Also, remember that our students benefit from our mistakes. I rarely have to directly teach a child to use the backspace button on a high-tech AAC device because they see me doing it so frequently that they learn from my mistakes. And searching fruitlessly for a vocabulary word is a nice way to naturally demonstrate behavior-regulation strategies such as taking a deep breath, modeling self-talk, and being persistent. Or sometimes it is a great way to model words like “Whoopsie!” “This is hard!” or “I’m frustrated!”

AAC is not that different from traditional therapy. Good therapy skills transcend the tools you’re already using.Techniques such as modeling, expanding utterances, and providing communication temptations are all at play in AAC. You basically have to remember to point to visuals while using the traditional techniques.

More students than you might think benefit from AAC.We all use AAC in our lives. When’s the last time you picked up a phone and called someone? Today we tweet, text, IM, email. Think how emojis enhance your message! Studies show that kids who don’t talk benefit from using AAC and AAC may jumpstart verbal ability. For those who are verbal, AAC can increase the quality of their communication whether it’s speaking in longer sentences or communicating for different purposes such as asking questions or sharing ideas.

AAC doesn’t have to be a lot of work to implement. It’s true that the success of the AAC user depends a lot on the adults in their environment using and modeling but you don’t have to reinvent the wheel. In this age of technology, accessing pre-made AAC is as simple as running a Google search and hitting the PRINT button. The high-tech devices are more and more robust and evidence-based in their organization of vocabulary, so it is often a matter of creating a few buttons and trying it out.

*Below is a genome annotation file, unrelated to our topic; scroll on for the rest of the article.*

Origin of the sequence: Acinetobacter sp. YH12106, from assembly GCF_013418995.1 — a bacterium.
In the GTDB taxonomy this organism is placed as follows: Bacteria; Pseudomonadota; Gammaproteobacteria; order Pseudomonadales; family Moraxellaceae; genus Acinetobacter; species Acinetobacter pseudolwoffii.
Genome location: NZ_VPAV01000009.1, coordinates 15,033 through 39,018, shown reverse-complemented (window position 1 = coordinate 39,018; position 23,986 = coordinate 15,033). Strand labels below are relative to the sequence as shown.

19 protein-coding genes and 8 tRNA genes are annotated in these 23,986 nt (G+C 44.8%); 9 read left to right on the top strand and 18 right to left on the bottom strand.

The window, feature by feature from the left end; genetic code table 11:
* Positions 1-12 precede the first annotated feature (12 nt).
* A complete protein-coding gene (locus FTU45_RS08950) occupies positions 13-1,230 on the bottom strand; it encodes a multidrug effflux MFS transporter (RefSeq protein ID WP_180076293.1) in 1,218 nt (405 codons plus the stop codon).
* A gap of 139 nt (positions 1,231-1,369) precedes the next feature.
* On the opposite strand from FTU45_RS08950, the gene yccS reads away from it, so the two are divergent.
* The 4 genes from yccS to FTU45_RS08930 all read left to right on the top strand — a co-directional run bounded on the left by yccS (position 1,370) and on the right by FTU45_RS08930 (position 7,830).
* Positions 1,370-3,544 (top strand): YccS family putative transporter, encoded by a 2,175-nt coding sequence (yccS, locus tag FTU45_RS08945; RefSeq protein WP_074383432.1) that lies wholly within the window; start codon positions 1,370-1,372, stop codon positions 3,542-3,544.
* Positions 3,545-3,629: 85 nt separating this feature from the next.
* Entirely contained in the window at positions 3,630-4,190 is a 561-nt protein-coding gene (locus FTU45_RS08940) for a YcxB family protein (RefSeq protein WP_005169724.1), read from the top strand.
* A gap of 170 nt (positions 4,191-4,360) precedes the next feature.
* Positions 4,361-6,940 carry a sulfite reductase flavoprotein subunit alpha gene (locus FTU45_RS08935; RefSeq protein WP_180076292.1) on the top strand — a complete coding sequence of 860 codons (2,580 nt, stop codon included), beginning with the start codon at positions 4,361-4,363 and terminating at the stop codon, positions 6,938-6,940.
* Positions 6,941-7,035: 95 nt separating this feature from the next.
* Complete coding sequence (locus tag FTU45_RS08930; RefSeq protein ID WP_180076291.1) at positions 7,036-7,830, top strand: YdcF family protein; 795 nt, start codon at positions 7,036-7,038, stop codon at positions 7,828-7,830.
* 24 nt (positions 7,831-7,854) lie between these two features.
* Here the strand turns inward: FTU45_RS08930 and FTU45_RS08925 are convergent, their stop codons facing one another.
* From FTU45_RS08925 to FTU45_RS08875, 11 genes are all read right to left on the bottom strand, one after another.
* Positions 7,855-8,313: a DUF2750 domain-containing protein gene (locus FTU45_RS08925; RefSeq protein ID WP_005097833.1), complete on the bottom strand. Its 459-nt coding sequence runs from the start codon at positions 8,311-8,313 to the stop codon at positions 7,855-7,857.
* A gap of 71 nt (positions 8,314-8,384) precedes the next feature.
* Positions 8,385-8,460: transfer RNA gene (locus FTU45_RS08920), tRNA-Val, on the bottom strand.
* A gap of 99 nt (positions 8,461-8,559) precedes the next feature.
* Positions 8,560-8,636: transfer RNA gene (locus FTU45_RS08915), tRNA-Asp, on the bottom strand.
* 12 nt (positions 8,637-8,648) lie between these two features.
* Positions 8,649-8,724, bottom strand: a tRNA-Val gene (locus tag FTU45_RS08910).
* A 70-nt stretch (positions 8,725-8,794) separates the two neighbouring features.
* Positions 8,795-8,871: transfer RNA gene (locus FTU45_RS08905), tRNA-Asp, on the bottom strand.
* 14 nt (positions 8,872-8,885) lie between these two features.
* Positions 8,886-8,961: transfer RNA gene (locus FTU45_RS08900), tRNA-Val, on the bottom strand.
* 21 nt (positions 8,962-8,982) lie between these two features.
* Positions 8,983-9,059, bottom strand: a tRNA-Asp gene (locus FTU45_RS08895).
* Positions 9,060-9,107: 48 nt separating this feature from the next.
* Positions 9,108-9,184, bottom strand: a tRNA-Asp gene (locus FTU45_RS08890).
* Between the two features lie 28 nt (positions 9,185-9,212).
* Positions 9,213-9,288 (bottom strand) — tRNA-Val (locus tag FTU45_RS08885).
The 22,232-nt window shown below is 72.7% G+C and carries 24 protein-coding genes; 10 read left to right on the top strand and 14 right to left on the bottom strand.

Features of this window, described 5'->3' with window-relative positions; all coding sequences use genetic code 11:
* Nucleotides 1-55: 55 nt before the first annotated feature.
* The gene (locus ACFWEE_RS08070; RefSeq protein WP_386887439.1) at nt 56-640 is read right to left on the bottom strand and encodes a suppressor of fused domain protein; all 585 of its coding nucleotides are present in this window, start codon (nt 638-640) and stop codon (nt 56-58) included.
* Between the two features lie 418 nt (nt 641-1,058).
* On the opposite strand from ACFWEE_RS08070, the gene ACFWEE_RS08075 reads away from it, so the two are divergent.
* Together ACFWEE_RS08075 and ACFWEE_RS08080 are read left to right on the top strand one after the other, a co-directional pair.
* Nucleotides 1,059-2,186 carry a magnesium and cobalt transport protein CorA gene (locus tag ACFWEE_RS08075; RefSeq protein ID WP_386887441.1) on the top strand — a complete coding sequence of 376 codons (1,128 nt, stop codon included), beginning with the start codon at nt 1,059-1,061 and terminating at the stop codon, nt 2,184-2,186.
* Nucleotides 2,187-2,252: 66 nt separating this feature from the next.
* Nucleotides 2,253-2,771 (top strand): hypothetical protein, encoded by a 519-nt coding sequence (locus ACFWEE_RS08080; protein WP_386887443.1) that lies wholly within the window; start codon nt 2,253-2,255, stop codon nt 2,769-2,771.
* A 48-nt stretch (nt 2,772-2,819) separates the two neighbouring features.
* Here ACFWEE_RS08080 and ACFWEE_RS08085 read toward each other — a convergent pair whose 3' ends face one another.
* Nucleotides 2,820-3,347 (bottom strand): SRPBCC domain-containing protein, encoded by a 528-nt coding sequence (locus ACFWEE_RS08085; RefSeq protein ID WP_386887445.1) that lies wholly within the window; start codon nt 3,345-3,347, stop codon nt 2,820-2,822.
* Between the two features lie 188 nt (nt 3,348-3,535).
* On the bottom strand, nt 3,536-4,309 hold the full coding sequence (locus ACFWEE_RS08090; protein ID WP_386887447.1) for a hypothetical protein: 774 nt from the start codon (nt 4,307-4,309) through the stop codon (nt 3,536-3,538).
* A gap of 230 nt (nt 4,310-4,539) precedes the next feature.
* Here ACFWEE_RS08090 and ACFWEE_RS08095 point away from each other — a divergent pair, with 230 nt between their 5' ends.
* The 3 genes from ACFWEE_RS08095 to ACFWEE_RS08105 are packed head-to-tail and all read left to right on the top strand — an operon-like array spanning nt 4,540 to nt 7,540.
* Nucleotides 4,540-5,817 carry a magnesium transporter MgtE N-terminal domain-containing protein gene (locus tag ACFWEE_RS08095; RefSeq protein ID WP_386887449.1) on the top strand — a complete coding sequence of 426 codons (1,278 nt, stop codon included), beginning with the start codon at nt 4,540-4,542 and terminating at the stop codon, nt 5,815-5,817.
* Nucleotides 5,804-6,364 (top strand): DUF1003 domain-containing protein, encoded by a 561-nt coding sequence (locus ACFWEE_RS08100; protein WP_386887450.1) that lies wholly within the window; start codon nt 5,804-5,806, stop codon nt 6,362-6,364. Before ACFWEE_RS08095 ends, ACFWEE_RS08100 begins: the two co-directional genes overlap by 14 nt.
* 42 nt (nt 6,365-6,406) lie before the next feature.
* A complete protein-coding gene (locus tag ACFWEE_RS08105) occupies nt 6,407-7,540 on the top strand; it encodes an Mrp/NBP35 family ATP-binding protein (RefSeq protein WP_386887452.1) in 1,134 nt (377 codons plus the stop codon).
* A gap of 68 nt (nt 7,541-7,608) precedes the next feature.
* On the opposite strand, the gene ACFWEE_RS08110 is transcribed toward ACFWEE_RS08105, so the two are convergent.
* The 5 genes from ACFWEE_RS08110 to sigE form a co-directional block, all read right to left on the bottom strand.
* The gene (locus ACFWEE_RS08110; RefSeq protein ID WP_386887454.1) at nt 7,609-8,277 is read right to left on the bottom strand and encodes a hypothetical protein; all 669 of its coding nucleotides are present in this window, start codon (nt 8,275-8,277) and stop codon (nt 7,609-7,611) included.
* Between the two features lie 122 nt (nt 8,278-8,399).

Like all New Year’s resolutions, it’s ok to start small and measureable and work your way towards something that could make life a lot easier. Who knows where you’ll be this time next year!

Some handy websites for AAC:

For tons of resources and ideas: http://praacticalaac.org/

For lesson plans and activities: https://aaclanguagelab.com/

For recommendations from an AAC master: http://janefarrall.com/

 

Mindful Monday – Kindness

mindfulKindness

Whether it’s allowing another driver to “cut in” in traffic or the person with just five items to do the same in a grocery store line, it seems little acts of kindness are getting harder to find as our hurry-up-and-wait lives get even more rushed. You know how it feels when someone cuts you off or barges in – we feel annoyed at best and outraged at worst.

Here are some tips for dealing with the daily indignities we all encounter:

  1. Remember it’s not personal. No one is singling us out with the intention of taking advantage of us. We’re all busy and self-centered about making it through our day.
  2. If someone does slight you, and it triggers a strong emotion, try and imagine what’s in their head at that moment. I recently held a door open for a customer in a restaurant nearby and she didn’t say thank you or even acknowledge me. My immediate reaction was “how ungrateful!”. I took a breath and considered that she may have just left our center and been told her child had autism or left her doctor’s office where she was told she had cancer. 
  3. If your immediate reaction is to respond in a less-than-kind way, try a mental “halt!” and do the opposite. Say or do something kind. Pay attention to the reaction you then get. 

Quote of the Week:

“Be kind whenever possible. It is always possible.”

– His Holiness the Dalai Lama